FREEDOM OF INFORMATION ISSUE: Ethics Commission system for routing out political corruption doesn't work, but it could easily be fixed
Several weeks ago, Sup. Chris Daly e-mailed the San Francisco Ethics Commission to ask what seemed like a simple question. Daly is spearheading a June citywide ballot measure to ask voters to support the designation of the new Transbay Transit Center as the end point for the planned California High Speed Rail project, a response to the California High Speed Rail Authority's move to explore alternative locations.
As an elected official, Daly knew there were certain individuals he might be barred from accepting money from for this effort. A San Francisco campaign finance law prohibits entities holding city contracts worth $50,000 or more from donating to political campaigns run by the elected officials who approve those contracts, a rule crafted to eliminate quid pro quo dealings that can corrupt the political process.
But when Daly tried to find out whose checks he shouldn't be accepting, he didn't receive a simple list of names in response. Instead he got a dense e-mail highlighting the complexity of this area of campaign finance law, offering no easy answers. For one, it wasn't clear whether the law applied to his committee. Assuming it did, however, there was another hurdle.
"Determining which contributors are prohibited from contributing to your committee is a bit complex at the moment," Oliver Luby, an Ethics Commission staffer, wrote in the e-mail, "because the contractor disclosures filed ... are only in hard copy format."
This vexing detail meant that obtaining a searchable list of banned contributors would require scanning hundreds of Ethics Commission forms filed on behalf of the Board of Supervisors, then manually entering potentially thousands of data rows into a spreadsheet, a project that could suck up significant time and resources.
The campaign contribution ban applies not only to major contractors, but the executive officers, subcontractors, and major shareholders of those contracting firms, so there could be a long list of individuals prohibited from making a political donation once a single contract is approved.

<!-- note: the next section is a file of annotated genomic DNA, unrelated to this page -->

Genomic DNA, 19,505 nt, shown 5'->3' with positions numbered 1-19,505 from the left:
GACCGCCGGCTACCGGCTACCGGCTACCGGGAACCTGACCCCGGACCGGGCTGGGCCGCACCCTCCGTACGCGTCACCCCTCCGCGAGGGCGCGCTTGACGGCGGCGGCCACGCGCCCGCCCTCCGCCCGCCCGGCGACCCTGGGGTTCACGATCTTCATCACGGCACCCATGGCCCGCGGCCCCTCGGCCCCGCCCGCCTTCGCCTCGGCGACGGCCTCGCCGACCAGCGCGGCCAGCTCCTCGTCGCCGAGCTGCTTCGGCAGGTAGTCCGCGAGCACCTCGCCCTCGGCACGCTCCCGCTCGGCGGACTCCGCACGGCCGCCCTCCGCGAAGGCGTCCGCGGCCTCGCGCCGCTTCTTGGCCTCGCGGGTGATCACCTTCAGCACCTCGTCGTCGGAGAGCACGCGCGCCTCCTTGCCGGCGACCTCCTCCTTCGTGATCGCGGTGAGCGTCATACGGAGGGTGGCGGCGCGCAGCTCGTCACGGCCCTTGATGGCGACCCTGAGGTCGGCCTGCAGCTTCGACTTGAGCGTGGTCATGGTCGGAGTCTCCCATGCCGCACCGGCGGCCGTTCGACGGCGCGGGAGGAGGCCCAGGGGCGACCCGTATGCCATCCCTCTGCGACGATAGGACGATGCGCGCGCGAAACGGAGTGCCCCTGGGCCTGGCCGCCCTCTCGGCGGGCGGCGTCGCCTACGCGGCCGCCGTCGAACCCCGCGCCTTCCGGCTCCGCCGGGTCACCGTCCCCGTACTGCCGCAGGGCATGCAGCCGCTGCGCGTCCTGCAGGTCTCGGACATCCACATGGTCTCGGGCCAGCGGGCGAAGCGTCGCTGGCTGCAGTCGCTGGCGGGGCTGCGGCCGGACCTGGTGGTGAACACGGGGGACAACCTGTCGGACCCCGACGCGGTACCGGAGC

These restrictions theoretically create an excellent safeguard against corruption — but since it's not recorded in electronic format, the filings amount to an almost useless sea of data. In fact, even the Ethics Commission, which is supposed to regulate violations of this ban and issue fines, isn't able to routinely do so.
Luby pointed out the shortcoming of the system and an easy solution to Executive Director John St. Croix and Deputy Director Mabel Ng in an internal e-mail last December. "Private interests that can afford to manually create databases using the data ... will have an advantage over other interests (perhaps even our own office) where the resources are not available to manually create such databases," he wrote. "The obvious solution to this problem is e-filing."
For example, if city agencies and political campaigns were required to submit their data in Excel spreadsheets or through an online system that automatically created spreadsheets, it would be easy to compare them to see who is violating the law.
When asked about this, St. Croix said the resources just don't exist to upgrade the commission's online capabilities. "We don't have the resources to develop the software right now," he told us. "So someday, yes. After we go through the next election season, and people see that they have a lot of difficulties in complying with this, then we may be able to build some support to make these changes."
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